Peter Menkhorst

Peter Menkhorst

Peter Menkhorst is a zoologist with the Victorian Government’s Arthur Rylah Institute for Environmental Research where he works on a broad range of fauna conservation issues. He has produced field guides to both the mammals and the birds of Australia, most recently The Australian Bird Guide (CSIRO Publishing, 2017).

Peter Menkhorst reviews 'Koala: A life in trees' by Danielle Clode

August 2022, no. 445 29 July 2022
Peter Menkhorst reviews 'Koala: A life in trees' by Danielle Clode
This is the third book dedicated to the koala that I have reviewed in ABR in the past fourteen years. That level of attention says much about the place we hold in our hearts for this endearing marsupial. It also relates to the fascinating natural and social history of the koala, along with the wildlife management conundrums it throws up. The koala is probably the most widely recognised of Australi ... (read more)

Peter Menkhorst reviews 'New Guinea: Nature and culture of Earth’s grandest island' by Bruce M. Beehler, photography by Tim Laman

April 2021, no. 430 23 March 2021
Peter Menkhorst reviews 'New Guinea: Nature and culture of Earth’s grandest island' by Bruce M. Beehler, photography by Tim Laman
Australia’s nearest neighbour, the fabulous New Guinea, is one of the least developed and least known islands on earth. The largest and highest tropical island, it boasts extensive tracts of old-growth tropical forest (second only to the Amazon following massive destruction in Borneo and Sumatra), equatorial alpine environments, extensive lowland swamp forests, and huge abundances and diversitie ... (read more)

Peter Menkhorst reviews 'Continent of Curiosities: A journey through Australian natural history' by Danielle Clode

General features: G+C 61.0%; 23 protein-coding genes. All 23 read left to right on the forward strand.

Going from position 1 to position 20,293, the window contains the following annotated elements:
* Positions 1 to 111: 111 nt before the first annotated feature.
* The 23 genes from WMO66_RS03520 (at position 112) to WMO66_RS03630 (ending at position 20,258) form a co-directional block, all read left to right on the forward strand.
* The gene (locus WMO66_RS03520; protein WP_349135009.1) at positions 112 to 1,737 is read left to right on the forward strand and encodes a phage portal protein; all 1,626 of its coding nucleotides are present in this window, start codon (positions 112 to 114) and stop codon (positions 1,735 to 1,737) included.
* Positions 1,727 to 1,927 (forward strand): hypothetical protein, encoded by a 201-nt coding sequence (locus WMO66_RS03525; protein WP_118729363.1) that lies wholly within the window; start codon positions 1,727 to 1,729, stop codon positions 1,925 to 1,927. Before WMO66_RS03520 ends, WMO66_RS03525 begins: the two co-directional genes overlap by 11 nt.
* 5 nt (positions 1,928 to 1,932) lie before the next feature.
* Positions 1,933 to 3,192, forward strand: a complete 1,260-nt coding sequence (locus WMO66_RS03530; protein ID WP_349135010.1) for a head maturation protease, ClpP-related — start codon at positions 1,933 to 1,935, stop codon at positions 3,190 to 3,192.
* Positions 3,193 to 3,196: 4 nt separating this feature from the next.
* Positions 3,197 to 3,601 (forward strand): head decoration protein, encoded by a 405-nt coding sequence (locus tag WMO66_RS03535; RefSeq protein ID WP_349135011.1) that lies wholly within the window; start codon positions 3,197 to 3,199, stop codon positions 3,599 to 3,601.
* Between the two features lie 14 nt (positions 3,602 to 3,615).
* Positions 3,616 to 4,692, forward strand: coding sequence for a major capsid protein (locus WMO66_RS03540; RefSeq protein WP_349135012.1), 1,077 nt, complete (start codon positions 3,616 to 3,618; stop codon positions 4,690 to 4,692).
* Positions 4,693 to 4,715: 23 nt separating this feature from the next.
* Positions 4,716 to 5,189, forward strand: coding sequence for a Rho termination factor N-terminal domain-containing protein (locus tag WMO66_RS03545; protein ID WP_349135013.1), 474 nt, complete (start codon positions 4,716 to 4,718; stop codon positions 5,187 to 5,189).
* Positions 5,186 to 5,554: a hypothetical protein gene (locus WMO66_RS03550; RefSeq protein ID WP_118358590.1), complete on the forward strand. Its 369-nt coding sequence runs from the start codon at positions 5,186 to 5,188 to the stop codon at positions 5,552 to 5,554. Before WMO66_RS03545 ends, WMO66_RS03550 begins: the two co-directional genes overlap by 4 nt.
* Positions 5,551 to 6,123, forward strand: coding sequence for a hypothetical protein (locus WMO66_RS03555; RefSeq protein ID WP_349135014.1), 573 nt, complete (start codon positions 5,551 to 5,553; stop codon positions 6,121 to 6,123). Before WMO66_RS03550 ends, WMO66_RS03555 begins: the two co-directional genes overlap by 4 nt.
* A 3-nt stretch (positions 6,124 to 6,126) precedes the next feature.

June 2007, no. 292 01 June 2007
Peter Menkhorst reviews 'Continent of Curiosities: A journey through Australian natural history' by Danielle Clode
In the late twentieth century, museums throughout the world faced a number of challenges. Confronted with a plethora of flashy new technologies, they struggled to overcome a perception of irrelevance and fustiness. Bureaucrats demanded that museums pay their way, entertain the masses, and meet the growing expectations for instant gratification and information without effort. ... (read more)

Peter Menkhorst reviews 'The Wisdom of Birds: An illustrated history of ornithology' by Tim Birkhead

February 2009, no. 308 01 February 2009
Peter Menkhorst reviews 'The Wisdom of Birds: An illustrated history of ornithology' by Tim Birkhead
If the history of ornithology seems esoteric, of interest only to specialists, this is the book to open your eyes. Tim Birkhead is an eminent field ornithologist and a gifted and passionate science communicator. Each of these elements shines from this book, a wonderful distillation of the vast ornithological literature that has accumulated over the past four centuries. Effectively a history of nat ... (read more)

Peter Menkhorst reviews 'Boom & Bust: Bird stories for a dry country' edited by Libby Robin, Robert Heinsohn and Leo Joseph

June 2009, no. 312 01 June 2009